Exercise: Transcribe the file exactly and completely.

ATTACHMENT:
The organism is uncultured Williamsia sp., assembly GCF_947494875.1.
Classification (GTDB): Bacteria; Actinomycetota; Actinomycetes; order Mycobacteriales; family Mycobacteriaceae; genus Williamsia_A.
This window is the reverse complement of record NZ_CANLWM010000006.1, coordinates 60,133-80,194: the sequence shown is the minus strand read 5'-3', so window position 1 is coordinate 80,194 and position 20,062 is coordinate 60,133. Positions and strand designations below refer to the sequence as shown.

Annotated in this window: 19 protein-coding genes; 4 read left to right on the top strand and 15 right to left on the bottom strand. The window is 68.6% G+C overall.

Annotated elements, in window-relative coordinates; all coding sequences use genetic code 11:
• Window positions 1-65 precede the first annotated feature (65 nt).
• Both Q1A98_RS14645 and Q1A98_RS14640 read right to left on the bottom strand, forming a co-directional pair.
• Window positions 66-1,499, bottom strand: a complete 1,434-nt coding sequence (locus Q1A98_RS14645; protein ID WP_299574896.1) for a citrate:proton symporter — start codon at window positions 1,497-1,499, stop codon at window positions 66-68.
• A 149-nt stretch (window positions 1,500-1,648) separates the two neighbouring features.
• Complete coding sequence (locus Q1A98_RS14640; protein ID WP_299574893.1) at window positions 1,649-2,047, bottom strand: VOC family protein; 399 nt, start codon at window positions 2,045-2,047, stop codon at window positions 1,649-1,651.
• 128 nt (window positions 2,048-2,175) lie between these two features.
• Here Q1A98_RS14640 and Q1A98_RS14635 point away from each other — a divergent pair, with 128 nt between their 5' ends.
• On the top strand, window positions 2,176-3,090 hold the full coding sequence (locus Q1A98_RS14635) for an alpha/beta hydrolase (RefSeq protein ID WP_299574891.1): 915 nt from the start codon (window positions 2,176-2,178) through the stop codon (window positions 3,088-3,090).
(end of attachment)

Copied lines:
The organism is uncultured Williamsia sp., assembly GCF_947494875.1.
Classification (GTDB): Bacteria; Actinomycetota; Actinomycetes; order Mycobacteriales; family Mycobacteriaceae; genus Williamsia_A.
This window is the reverse complement of record NZ_CANLWM010000006.1, coordinates 60,133-80,194: the sequence shown is the minus strand read 5'-3', so window position 1 is coordinate 80,194 and position 20,062 is coordinate 60,133. Positions and strand designations below refer to the sequence as shown.

Annotated in this window: 19 protein-coding genes; 4 read left to right on the top strand and 15 right to left on the bottom strand. The window is 68.6% G+C overall.

Annotated elements, in window-relative coordinates; all coding sequences use genetic code 11:
• Window positions 1-65 precede the first annotated feature (65 nt).
• Both Q1A98_RS14645 and Q1A98_RS14640 read right to left on the bottom strand, forming a co-directional pair.
• Window positions 66-1,499, bottom strand: a complete 1,434-nt coding sequence (locus Q1A98_RS14645; protein ID WP_299574896.1) for a citrate:proton symporter — start codon at window positions 1,497-1,499, stop codon at window positions 66-68.
• A 149-nt stretch (window positions 1,500-1,648) separates the two neighbouring features.
• Complete coding sequence (locus Q1A98_RS14640; protein ID WP_299574893.1) at window positions 1,649-2,047, bottom strand: VOC family protein; 399 nt, start codon at window positions 2,045-2,047, stop codon at window positions 1,649-1,651.
• 128 nt (window positions 2,048-2,175) lie between these two features.
• Here Q1A98_RS14640 and Q1A98_RS14635 point away from each other — a divergent pair, with 128 nt between their 5' ends.
• On the top strand, window positions 2,176-3,090 hold the full coding sequence (locus Q1A98_RS14635) for an alpha/beta hydrolase (RefSeq protein ID WP_299574891.1): 915 nt from the start codon (window positions 2,176-2,178) through the stop codon (window positions 3,088-3,090).